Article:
On vacation, I want her to be with me. That's just the way I am. I am not interested in a table for six or eight where there is so much noise it is hard to carry on a conversation, even with the person sitting next to you.

We have numerous family vacations throughout the year with up to 20 or more people, and this is fine.

But . . .

We journeyed from New Orleans on an Easter week trip a few years ago. The weather was fantastic and the seas accommodating. With my mother throwing in a Christmas gift for a cruise, we added a little more and got a balcony room.

It was great!

Seven days on the high seas that included visiting Belize City, Costa Maya, Cozumel, and Puerto Santo Tomas de Castilla.

At almost each and every meal, we selected a table for two. That is just what I wanted. 

And I appreciate the company offering that option.

Tuesday, November 2, 2010

Let the entertainment begin

  Playing to the parakeets and others in Rome

Traveling, whether far away or not, can enlighten one about places and things with all the sites that are available to visit and the smells that set places apart.

But there is another aspect.  

San Francisco artist works with paint and fire 

And that is people who populate those places, whether they be artists, entertainers or just common day folks providing a service for those visiting the area.

Sidewalk chalk used to create streetscape in Florence

Over the course of recent travel, we have run across our share of such citizens of the world.

Mostly, while traveling, one shoots pictures and doesn't bother to get all the names of people in their pictures (or either we get the name and it gets misplaced among our travel folders). I am of that disposition.

 Waiter in Roman restaurant along the Tiber River

 Musician in San Francisco

Walking tour guide (right) in San Francisco's North Beach

Singer, guitar player in Taos, NM

Venetian student (right) helps us find our way

Next post: Tuesday, November 9, 2010

Tuesday, October 26, 2010

Venice, its just appealing to me

A few years ago, my wife and I took a 10-day trip to Italy.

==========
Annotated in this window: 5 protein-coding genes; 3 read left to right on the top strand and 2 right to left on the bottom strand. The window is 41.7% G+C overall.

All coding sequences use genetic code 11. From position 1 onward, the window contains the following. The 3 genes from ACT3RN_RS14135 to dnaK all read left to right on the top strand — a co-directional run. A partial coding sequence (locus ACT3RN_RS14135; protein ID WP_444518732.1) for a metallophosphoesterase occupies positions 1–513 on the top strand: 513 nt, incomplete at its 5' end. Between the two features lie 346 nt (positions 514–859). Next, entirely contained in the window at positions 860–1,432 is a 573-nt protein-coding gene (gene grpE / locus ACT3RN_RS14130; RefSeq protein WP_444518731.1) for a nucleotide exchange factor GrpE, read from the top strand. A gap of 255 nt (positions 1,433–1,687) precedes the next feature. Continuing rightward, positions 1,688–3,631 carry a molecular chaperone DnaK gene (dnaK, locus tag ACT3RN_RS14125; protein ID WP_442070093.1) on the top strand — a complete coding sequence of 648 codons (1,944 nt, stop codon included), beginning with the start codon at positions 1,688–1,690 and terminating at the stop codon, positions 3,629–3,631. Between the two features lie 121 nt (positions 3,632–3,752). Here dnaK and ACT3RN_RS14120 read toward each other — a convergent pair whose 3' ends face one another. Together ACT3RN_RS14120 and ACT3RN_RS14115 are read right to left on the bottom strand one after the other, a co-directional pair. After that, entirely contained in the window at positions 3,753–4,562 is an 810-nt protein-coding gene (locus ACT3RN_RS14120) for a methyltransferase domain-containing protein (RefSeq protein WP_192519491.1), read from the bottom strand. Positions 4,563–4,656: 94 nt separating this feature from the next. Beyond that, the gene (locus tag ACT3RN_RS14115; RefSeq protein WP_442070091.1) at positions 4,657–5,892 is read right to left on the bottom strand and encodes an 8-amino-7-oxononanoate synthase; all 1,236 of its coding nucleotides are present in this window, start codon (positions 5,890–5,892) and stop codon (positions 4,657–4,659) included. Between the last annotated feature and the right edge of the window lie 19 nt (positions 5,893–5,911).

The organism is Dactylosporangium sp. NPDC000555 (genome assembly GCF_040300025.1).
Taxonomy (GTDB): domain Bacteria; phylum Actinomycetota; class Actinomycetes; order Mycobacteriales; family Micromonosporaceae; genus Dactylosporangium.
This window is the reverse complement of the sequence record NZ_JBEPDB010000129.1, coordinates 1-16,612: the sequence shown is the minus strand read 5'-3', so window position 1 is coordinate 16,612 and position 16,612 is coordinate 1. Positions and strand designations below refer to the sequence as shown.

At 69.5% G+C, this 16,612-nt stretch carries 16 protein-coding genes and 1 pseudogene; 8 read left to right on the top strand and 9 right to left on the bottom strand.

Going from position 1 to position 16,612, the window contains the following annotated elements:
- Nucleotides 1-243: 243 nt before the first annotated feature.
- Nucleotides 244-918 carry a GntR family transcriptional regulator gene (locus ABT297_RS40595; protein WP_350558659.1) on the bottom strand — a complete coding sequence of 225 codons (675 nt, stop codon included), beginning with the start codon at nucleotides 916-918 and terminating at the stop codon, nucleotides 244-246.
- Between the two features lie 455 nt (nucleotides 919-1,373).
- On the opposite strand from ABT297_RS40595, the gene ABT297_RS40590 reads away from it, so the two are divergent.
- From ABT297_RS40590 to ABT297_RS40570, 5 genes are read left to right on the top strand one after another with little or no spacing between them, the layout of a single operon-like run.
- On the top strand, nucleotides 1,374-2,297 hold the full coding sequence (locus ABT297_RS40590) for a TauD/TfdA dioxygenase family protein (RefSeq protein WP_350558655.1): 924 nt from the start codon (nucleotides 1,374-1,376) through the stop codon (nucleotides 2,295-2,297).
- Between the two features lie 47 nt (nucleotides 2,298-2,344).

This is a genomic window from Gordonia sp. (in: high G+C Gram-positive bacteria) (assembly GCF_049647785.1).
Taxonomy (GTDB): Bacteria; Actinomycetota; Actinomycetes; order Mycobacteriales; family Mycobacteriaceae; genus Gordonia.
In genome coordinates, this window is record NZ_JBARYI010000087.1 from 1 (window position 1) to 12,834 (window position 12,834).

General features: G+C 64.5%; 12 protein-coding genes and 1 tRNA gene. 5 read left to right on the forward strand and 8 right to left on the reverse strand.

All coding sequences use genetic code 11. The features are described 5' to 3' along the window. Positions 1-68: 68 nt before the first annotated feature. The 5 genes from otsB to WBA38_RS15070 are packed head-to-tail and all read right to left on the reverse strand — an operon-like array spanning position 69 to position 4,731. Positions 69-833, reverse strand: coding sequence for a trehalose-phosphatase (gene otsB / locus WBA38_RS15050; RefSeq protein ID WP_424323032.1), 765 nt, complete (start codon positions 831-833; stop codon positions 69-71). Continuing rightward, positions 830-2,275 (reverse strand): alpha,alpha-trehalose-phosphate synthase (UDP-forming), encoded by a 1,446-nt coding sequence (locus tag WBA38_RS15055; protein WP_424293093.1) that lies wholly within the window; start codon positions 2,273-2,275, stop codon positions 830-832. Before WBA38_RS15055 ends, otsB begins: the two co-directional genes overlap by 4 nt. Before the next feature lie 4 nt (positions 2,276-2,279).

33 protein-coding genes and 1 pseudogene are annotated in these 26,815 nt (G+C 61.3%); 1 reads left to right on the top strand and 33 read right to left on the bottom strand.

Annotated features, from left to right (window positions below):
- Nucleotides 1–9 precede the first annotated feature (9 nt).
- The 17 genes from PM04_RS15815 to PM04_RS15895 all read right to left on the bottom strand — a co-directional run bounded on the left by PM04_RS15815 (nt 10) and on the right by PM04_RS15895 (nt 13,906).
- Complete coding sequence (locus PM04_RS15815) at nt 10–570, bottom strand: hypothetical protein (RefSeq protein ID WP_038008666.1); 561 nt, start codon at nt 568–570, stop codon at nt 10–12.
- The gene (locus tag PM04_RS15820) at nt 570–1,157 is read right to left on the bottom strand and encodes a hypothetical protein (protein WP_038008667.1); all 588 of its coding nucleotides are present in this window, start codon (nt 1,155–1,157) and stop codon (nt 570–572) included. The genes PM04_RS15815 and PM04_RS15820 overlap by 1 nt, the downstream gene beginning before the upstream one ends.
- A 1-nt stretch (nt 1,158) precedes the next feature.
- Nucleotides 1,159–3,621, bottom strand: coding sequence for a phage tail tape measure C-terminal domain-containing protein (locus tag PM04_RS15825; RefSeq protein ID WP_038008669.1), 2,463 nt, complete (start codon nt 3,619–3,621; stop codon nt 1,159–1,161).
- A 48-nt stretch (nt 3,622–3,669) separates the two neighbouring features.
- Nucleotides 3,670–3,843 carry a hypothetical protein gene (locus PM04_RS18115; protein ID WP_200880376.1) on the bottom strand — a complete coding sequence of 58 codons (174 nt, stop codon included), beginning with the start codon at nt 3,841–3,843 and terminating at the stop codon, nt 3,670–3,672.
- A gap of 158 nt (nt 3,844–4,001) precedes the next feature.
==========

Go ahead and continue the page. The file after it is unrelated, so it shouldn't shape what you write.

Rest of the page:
It was in November just before Thanksgiving. The weather was good, the food was great and the historic sites, of course, outstanding.

We spent three nights in Rome, three in Florence and three in Venice.

My wife's favorite place to return would be Rome. Rome was great. It was also a bigger place than the others. Therefore more cathedrals, museums, etc. to see, which my wife likes.

Florence had its charms. And if memory serves me correct, I happened into a cathedral that was out of the way, but it gave me a better feeling than even St. Peter's in Rome.

But for just a more relaxing time, I would pick Venice.

Why? Well, for one thing, no cars! No stop lights, no speeding vehicles, no motorcycles. No honking horns. Just pedestrians which are easy to  maneuver around.

Another would be the fact that because it is a smaller area, the main tourist area tends to bring a lot of people together. I like people watching.

Whereas, some like to see all the sites, I get enjoyment from just being in the moment, wherever it is. Just to be there is great. 

I've never sat at a sidewalk cafe for hours on end just watching people. But If I were to return toVenice, I would probably find such a place (while my wife looks for another hundred or so cathedrals and museums to visit)..

Don't get me wrong. There is a lot of walking to be done in Venice. And a lot of wrong turns that turn into interesting routes. And if you're there at the wrong time, St. Mark's Square could be a couple feet deep in water. We lucked out.

But there is just an aura about the city and the area, and that translates into an enjoyable time for me.

We always entertain the idea of visiting again . . .